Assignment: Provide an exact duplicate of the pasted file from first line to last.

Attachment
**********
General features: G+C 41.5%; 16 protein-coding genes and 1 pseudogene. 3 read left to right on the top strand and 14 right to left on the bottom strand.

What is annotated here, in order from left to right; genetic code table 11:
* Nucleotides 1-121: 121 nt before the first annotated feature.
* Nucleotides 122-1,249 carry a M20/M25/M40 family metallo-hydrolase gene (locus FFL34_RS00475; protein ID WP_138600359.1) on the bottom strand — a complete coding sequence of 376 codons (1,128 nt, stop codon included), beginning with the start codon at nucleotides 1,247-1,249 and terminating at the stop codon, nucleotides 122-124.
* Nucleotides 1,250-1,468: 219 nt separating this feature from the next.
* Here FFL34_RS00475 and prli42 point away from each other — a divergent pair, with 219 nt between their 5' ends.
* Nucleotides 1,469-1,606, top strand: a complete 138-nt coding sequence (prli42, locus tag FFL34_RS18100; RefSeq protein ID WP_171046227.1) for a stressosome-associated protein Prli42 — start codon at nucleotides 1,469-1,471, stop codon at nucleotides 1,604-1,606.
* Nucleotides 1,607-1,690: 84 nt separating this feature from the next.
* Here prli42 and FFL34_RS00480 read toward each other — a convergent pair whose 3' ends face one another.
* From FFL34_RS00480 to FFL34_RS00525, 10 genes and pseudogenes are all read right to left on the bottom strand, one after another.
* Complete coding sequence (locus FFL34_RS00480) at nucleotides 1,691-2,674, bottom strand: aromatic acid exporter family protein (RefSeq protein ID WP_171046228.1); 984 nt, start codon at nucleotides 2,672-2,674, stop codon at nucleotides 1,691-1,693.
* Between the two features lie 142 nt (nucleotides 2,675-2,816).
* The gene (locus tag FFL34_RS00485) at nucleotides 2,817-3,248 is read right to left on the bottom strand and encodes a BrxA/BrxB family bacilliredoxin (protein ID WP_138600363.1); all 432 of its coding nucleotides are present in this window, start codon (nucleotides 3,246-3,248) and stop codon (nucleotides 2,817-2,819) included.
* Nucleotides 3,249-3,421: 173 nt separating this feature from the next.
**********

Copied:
General features: G+C 41.5%; 16 protein-coding genes and 1 pseudogene. 3 read left to right on the top strand and 14 right to left on the bottom strand.

What is annotated here, in order from left to right; genetic code table 11:
* Nucleotides 1-121: 121 nt before the first annotated feature.
* Nucleotides 122-1,249 carry a M20/M25/M40 family metallo-hydrolase gene (locus FFL34_RS00475; protein ID WP_138600359.1) on the bottom strand — a complete coding sequence of 376 codons (1,128 nt, stop codon included), beginning with the start codon at nucleotides 1,247-1,249 and terminating at the stop codon, nucleotides 122-124.
* Nucleotides 1,250-1,468: 219 nt separating this feature from the next.
* Here FFL34_RS00475 and prli42 point away from each other — a divergent pair, with 219 nt between their 5' ends.
* Nucleotides 1,469-1,606, top strand: a complete 138-nt coding sequence (prli42, locus tag FFL34_RS18100; RefSeq protein ID WP_171046227.1) for a stressosome-associated protein Prli42 — start codon at nucleotides 1,469-1,471, stop codon at nucleotides 1,604-1,606.
* Nucleotides 1,607-1,690: 84 nt separating this feature from the next.
* Here prli42 and FFL34_RS00480 read toward each other — a convergent pair whose 3' ends face one another.
* From FFL34_RS00480 to FFL34_RS00525, 10 genes and pseudogenes are all read right to left on the bottom strand, one after another.
* Complete coding sequence (locus FFL34_RS00480) at nucleotides 1,691-2,674, bottom strand: aromatic acid exporter family protein (RefSeq protein ID WP_171046228.1); 984 nt, start codon at nucleotides 2,672-2,674, stop codon at nucleotides 1,691-1,693.
* Between the two features lie 142 nt (nucleotides 2,675-2,816).
* The gene (locus tag FFL34_RS00485) at nucleotides 2,817-3,248 is read right to left on the bottom strand and encodes a BrxA/BrxB family bacilliredoxin (protein ID WP_138600363.1); all 432 of its coding nucleotides are present in this window, start codon (nucleotides 3,246-3,248) and stop codon (nucleotides 2,817-2,819) included.
* Nucleotides 3,249-3,421: 173 nt separating this feature from the next.